All of the clinic's clients are in removal proceedings before immigration court, the Board of Immigration Appeals, or federal courts. The clinic accepts cases of detained and non-detained immigrants on a referral basis from legal service providers and other organizations.
On January 8, 2018, the Immigration Clinic, with other organizations, filed an administrative complaint calling for an investigation into Glades County Detention Center--one of two places where the 92 Somali men and women who were on an attempted deportation flight are being held. Read about the lawsuit. The complaint alleges that Glades employees have inflicted verbal and physical abuse on the Somali nationals (including the dangerous use of pepper spray), denied them medical and mental health care, and interfered with their rights to make a grievance. The complaint also cites inadequate access to the faculty by attorneys--including the lack of confidential attorney phone calls and only one attorney meeting room.
Students conduct "Know Your Rights" presentations for detainees and monitor conditions in Florida jails that hold immigrants for Immigration and Customs Enforcement (ICE). After visits to Glades County Detention Center in Moorehaven, Florida, students wrote letters of concern to jail and ICE officials. (See UM Law Immigration Clinic Letter of Concern to Jail and ICE Officials: May 30, 2017, January 19, 2016, November 1, 2013, October 8, 2012, October 7, 2011.
After one of these letters, the Sheriff's Office wrote a memorandum in response. Students are calling for ICE not to renew its contract with Glades. For news coverage, click here to read the Daily Business Review article and click here to listen to the WLRN Radio story.
Stopping Deportations to Haiti
The Immigration and Human Rights Clinics began a collaborative effort in January 2011 to halt deportations to Haiti in view of the ongoing effects of the January 2010 earthquake, the cholera epidemic, and political unrest. Read more about this collaborative effort.
Aftershocks: The Human Impact of U.S. Deportations to Post-Earthquake Haiti
In 2015, the Immigration Clinic and Human Rights Clinic, along with other groups, worked to publish a report documenting the stories of the men and women deported from the United States to post-earthquake Haiti on account of a criminal history. Read More.
Temporary Protected Status (TPS) Eligibility
The Clinic sought guidance from U.S. Citizenship and Immigration Services (USCIS) about whether certain criminal dispositions constitute misdemeanors within the meaning of the Temporary Protect Status statute and regulation (see letter requesting guidance). In response to the Clinic's request, USCIS issued guidance stating that a conviction in which criminal court had certified that the defendant would receive no jail time falls outside the definition of a misdemeanor for TPS eligibility.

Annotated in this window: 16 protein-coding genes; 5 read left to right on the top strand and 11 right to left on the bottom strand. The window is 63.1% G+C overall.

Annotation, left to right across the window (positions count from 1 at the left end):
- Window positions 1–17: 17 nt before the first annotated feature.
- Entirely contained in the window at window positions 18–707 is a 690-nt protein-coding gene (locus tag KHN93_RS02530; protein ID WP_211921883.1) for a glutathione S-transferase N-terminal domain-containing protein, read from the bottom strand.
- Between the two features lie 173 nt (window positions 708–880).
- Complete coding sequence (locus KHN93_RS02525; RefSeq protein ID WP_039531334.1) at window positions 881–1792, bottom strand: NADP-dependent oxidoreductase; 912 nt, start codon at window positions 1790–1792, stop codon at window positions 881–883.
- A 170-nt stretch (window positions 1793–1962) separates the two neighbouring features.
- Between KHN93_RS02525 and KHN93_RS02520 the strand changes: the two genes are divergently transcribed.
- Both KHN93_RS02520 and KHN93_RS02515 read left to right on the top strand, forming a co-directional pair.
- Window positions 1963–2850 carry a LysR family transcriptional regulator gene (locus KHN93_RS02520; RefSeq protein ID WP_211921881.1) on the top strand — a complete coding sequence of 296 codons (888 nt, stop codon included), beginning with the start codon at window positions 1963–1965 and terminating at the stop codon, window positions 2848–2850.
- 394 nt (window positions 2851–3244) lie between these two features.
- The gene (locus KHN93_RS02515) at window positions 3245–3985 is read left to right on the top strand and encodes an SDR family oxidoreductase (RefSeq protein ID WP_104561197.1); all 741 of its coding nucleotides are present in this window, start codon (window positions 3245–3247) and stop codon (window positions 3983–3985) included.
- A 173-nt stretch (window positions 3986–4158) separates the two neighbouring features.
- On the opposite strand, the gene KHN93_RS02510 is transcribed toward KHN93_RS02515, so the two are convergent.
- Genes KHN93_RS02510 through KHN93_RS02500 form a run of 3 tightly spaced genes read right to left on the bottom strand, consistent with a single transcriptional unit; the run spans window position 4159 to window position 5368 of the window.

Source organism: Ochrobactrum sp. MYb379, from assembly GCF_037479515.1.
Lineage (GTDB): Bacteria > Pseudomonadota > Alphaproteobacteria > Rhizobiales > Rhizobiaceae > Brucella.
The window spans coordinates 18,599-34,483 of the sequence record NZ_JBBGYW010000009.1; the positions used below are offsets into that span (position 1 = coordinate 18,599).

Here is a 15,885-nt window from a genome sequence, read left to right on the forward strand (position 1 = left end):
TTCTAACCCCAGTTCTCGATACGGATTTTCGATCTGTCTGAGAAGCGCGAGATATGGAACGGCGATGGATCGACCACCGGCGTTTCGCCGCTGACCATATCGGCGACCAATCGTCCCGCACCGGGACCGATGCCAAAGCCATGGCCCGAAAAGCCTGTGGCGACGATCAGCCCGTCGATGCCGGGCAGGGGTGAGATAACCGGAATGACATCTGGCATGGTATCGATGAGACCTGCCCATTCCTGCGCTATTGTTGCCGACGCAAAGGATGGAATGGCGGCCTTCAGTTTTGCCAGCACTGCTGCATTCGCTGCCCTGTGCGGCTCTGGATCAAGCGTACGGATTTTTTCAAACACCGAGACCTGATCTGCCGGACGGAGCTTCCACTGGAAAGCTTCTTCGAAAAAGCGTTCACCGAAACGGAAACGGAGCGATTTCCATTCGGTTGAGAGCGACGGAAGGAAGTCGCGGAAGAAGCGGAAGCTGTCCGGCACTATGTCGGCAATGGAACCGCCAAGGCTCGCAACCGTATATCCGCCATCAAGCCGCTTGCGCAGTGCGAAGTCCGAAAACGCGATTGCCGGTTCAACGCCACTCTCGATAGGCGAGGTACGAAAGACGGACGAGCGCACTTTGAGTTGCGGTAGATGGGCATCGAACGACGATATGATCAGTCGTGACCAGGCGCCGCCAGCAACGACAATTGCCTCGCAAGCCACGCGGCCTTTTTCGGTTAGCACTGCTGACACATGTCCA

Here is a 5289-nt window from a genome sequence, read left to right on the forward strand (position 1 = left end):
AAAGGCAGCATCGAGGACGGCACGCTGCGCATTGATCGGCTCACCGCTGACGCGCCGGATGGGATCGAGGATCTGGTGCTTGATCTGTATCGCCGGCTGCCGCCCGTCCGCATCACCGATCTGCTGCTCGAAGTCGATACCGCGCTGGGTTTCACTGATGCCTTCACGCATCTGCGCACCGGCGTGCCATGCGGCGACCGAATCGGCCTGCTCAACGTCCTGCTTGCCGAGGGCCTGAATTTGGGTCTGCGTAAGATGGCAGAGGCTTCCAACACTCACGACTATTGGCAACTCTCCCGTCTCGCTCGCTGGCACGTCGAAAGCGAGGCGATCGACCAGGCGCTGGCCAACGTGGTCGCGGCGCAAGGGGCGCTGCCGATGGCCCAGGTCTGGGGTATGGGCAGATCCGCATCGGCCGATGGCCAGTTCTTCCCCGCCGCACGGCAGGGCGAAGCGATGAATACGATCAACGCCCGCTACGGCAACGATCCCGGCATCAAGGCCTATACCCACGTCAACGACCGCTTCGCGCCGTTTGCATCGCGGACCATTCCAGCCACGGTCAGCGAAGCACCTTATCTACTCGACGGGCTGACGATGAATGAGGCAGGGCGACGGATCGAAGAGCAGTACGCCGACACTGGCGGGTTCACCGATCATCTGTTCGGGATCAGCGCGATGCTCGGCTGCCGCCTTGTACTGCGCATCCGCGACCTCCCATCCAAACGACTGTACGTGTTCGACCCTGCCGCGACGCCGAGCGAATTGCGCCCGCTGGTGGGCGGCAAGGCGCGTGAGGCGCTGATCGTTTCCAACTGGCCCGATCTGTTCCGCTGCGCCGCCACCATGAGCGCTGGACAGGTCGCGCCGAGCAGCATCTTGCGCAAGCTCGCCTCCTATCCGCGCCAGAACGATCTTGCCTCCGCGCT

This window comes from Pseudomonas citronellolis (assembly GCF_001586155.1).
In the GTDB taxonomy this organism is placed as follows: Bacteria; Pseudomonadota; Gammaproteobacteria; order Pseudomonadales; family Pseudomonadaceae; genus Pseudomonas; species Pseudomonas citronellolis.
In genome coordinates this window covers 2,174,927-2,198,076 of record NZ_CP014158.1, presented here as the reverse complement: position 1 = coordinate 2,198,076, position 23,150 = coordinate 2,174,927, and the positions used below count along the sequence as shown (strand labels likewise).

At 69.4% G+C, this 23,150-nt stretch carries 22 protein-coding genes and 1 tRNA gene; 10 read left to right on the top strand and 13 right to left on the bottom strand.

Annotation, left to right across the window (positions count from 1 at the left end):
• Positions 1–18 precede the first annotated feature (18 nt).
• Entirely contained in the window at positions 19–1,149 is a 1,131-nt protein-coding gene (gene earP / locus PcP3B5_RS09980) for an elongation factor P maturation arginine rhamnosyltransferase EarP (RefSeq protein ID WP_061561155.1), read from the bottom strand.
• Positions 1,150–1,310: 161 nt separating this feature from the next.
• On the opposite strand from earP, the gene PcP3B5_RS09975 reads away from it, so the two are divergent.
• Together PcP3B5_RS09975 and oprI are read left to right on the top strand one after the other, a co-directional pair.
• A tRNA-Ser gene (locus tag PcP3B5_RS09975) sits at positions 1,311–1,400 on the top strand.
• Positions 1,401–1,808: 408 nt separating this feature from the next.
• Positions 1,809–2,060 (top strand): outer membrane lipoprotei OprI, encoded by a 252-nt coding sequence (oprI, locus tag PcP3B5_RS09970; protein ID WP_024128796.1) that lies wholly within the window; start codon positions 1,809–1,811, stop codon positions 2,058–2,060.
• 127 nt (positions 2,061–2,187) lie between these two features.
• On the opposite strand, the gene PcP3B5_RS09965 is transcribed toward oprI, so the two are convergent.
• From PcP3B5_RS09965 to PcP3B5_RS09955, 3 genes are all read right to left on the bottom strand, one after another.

The Clinic had requested guidance because Florida courts routinely certify in minor cases that the defendant will not receive any jail time, thus taking away indigent defendants' right to an attorney at government expense. Because the TPS regulation specifies that a misdemeanor is a crime "punishable by imprisonment for a term of one year or less," convictions obtained after a "no jail" or "no incarceration" certification fall outside the TPS definition of misdemeanor.
In its January 21, 2011 guidance, USCIS agreed with the Clinic's position.
Challenging Unlawful Government Actions: Motions to Suppress, Damage Lawsuits
The Clinic challenges unlawful government actions against immigrants by litigating motions to suppress evidence and terminate immigration court proceedings and civil damage actions. The suppression case, Jimenez v. U.S. Attorney General, is scheduled for oral argument before the U.S. Court of Appeals for the Eleventh Circuit.
The Jimenez case challenges the actions of local police who exceeded the scope of their arrest authority by enforcing civil immigration law, in violation of the U.S. Supreme Court's decision Arizona v. United States. Read the Clinic's opening brief to the Eleventh Circuit, the government's response, the Clinic's reply, and the amicus brief filed by American Immigration Council.
In another suppression case, an immigration judge excluded unlawfully obtained evidence and terminated removal proceedings after finding that local police physically mistreated the Clinic's client and detained him until immigration agents arrived. Click here to read the immigration judge's decision in this case.
The Clinic recently resolved a federal damages lawsuit filed on behalf of an immigrant who was attacked by a detention officer at Krome Service Processing Center. To read about this case, click here.
The Clinic has authored practice advisories on the immigration consequences of certain Florida criminal offenses: